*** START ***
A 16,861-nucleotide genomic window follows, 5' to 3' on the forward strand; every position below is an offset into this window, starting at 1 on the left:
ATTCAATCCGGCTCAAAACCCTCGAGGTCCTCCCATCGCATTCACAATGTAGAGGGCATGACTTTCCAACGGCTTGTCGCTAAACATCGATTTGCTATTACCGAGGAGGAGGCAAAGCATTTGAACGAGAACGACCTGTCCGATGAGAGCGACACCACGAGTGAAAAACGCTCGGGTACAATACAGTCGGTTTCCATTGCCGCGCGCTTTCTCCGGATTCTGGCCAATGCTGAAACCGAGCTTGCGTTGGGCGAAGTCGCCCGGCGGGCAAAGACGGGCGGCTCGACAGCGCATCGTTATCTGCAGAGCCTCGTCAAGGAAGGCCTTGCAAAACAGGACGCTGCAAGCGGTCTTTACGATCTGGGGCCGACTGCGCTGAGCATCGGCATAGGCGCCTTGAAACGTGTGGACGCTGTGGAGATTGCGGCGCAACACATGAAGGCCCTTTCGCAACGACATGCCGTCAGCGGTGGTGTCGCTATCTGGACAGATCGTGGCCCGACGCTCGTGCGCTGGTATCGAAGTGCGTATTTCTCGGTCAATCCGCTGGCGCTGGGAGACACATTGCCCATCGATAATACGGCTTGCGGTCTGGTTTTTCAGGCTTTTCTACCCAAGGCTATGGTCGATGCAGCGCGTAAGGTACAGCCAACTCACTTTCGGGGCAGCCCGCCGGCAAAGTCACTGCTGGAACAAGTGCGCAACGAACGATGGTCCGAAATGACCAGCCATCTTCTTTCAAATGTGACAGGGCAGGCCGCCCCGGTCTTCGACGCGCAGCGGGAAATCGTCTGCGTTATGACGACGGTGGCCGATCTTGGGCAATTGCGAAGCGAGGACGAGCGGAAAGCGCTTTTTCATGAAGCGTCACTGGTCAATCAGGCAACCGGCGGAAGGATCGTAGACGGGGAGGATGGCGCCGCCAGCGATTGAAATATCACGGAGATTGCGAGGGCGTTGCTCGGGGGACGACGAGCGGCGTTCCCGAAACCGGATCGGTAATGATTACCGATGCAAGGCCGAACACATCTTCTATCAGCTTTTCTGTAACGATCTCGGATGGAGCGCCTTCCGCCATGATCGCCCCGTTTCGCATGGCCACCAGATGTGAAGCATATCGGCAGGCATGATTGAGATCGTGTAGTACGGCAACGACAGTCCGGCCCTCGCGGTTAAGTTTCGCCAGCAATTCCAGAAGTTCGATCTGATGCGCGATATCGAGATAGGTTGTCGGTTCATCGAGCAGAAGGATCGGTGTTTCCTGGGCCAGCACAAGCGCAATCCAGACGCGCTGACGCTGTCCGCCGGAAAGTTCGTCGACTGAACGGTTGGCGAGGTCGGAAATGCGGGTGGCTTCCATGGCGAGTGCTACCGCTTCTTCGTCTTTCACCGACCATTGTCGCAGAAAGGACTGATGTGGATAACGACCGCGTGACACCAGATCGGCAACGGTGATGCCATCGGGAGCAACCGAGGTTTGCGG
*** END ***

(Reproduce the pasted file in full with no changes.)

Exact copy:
A 16,861-nucleotide genomic window follows, 5' to 3' on the forward strand; every position below is an offset into this window, starting at 1 on the left:
ATTCAATCCGGCTCAAAACCCTCGAGGTCCTCCCATCGCATTCACAATGTAGAGGGCATGACTTTCCAACGGCTTGTCGCTAAACATCGATTTGCTATTACCGAGGAGGAGGCAAAGCATTTGAACGAGAACGACCTGTCCGATGAGAGCGACACCACGAGTGAAAAACGCTCGGGTACAATACAGTCGGTTTCCATTGCCGCGCGCTTTCTCCGGATTCTGGCCAATGCTGAAACCGAGCTTGCGTTGGGCGAAGTCGCCCGGCGGGCAAAGACGGGCGGCTCGACAGCGCATCGTTATCTGCAGAGCCTCGTCAAGGAAGGCCTTGCAAAACAGGACGCTGCAAGCGGTCTTTACGATCTGGGGCCGACTGCGCTGAGCATCGGCATAGGCGCCTTGAAACGTGTGGACGCTGTGGAGATTGCGGCGCAACACATGAAGGCCCTTTCGCAACGACATGCCGTCAGCGGTGGTGTCGCTATCTGGACAGATCGTGGCCCGACGCTCGTGCGCTGGTATCGAAGTGCGTATTTCTCGGTCAATCCGCTGGCGCTGGGAGACACATTGCCCATCGATAATACGGCTTGCGGTCTGGTTTTTCAGGCTTTTCTACCCAAGGCTATGGTCGATGCAGCGCGTAAGGTACAGCCAACTCACTTTCGGGGCAGCCCGCCGGCAAAGTCACTGCTGGAACAAGTGCGCAACGAACGATGGTCCGAAATGACCAGCCATCTTCTTTCAAATGTGACAGGGCAGGCCGCCCCGGTCTTCGACGCGCAGCGGGAAATCGTCTGCGTTATGACGACGGTGGCCGATCTTGGGCAATTGCGAAGCGAGGACGAGCGGAAAGCGCTTTTTCATGAAGCGTCACTGGTCAATCAGGCAACCGGCGGAAGGATCGTAGACGGGGAGGATGGCGCCGCCAGCGATTGAAATATCACGGAGATTGCGAGGGCGTTGCTCGGGGGACGACGAGCGGCGTTCCCGAAACCGGATCGGTAATGATTACCGATGCAAGGCCGAACACATCTTCTATCAGCTTTTCTGTAACGATCTCGGATGGAGCGCCTTCCGCCATGATCGCCCCGTTTCGCATGGCCACCAGATGTGAAGCATATCGGCAGGCATGATTGAGATCGTGTAGTACGGCAACGACAGTCCGGCCCTCGCGGTTAAGTTTCGCCAGCAATTCCAGAAGTTCGATCTGATGCGCGATATCGAGATAGGTTGTCGGTTCATCGAGCAGAAGGATCGGTGTTTCCTGGGCCAGCACAAGCGCAATCCAGACGCGCTGACGCTGTCCGCCGGAAAGTTCGTCGACTGAACGGTTGGCGAGGTCGGAAATGCGGGTGGCTTCCATGGCGAGTGCTACCGCTTCTTCGTCTTTCACCGACCATTGTCGCAGAAAGGACTGATGTGGATAACGACCGCGTGACACCAGATCGGCAACGGTGATGCCATCGGGAGCAACCGAGGTTTGCGG